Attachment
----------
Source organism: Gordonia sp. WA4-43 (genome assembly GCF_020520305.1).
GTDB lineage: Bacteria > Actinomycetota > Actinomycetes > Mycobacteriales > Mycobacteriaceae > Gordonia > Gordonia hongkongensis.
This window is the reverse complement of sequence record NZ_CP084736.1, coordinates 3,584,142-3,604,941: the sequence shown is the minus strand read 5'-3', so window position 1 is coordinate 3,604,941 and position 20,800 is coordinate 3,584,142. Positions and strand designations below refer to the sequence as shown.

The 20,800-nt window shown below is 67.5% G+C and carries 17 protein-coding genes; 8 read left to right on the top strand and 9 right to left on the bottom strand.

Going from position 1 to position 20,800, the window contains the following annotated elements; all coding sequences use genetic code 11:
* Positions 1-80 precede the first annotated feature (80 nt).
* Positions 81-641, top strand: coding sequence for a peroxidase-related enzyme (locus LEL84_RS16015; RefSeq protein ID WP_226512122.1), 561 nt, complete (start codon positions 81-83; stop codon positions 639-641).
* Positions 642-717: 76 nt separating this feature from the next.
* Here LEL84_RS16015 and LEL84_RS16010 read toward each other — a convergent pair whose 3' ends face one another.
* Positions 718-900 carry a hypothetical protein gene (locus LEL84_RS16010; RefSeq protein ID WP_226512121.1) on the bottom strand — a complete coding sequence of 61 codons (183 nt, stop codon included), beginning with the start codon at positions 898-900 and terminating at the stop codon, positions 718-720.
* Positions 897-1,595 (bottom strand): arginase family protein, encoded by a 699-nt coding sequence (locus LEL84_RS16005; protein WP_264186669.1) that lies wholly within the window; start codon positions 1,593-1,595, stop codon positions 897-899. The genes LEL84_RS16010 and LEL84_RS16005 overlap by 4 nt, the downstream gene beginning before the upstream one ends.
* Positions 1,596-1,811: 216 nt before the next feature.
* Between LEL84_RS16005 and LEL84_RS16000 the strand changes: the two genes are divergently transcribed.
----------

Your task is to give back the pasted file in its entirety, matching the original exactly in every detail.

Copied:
Source organism: Gordonia sp. WA4-43 (genome assembly GCF_020520305.1).
GTDB lineage: Bacteria > Actinomycetota > Actinomycetes > Mycobacteriales > Mycobacteriaceae > Gordonia > Gordonia hongkongensis.
This window is the reverse complement of sequence record NZ_CP084736.1, coordinates 3,584,142-3,604,941: the sequence shown is the minus strand read 5'-3', so window position 1 is coordinate 3,604,941 and position 20,800 is coordinate 3,584,142. Positions and strand designations below refer to the sequence as shown.

The 20,800-nt window shown below is 67.5% G+C and carries 17 protein-coding genes; 8 read left to right on the top strand and 9 right to left on the bottom strand.

Going from position 1 to position 20,800, the window contains the following annotated elements; all coding sequences use genetic code 11:
* Positions 1-80 precede the first annotated feature (80 nt).
* Positions 81-641, top strand: coding sequence for a peroxidase-related enzyme (locus LEL84_RS16015; RefSeq protein ID WP_226512122.1), 561 nt, complete (start codon positions 81-83; stop codon positions 639-641).
* Positions 642-717: 76 nt separating this feature from the next.
* Here LEL84_RS16015 and LEL84_RS16010 read toward each other — a convergent pair whose 3' ends face one another.
* Positions 718-900 carry a hypothetical protein gene (locus LEL84_RS16010; RefSeq protein ID WP_226512121.1) on the bottom strand — a complete coding sequence of 61 codons (183 nt, stop codon included), beginning with the start codon at positions 898-900 and terminating at the stop codon, positions 718-720.
* Positions 897-1,595 (bottom strand): arginase family protein, encoded by a 699-nt coding sequence (locus LEL84_RS16005; protein WP_264186669.1) that lies wholly within the window; start codon positions 1,593-1,595, stop codon positions 897-899. The genes LEL84_RS16010 and LEL84_RS16005 overlap by 4 nt, the downstream gene beginning before the upstream one ends.
* Positions 1,596-1,811: 216 nt before the next feature.
* Between LEL84_RS16005 and LEL84_RS16000 the strand changes: the two genes are divergently transcribed.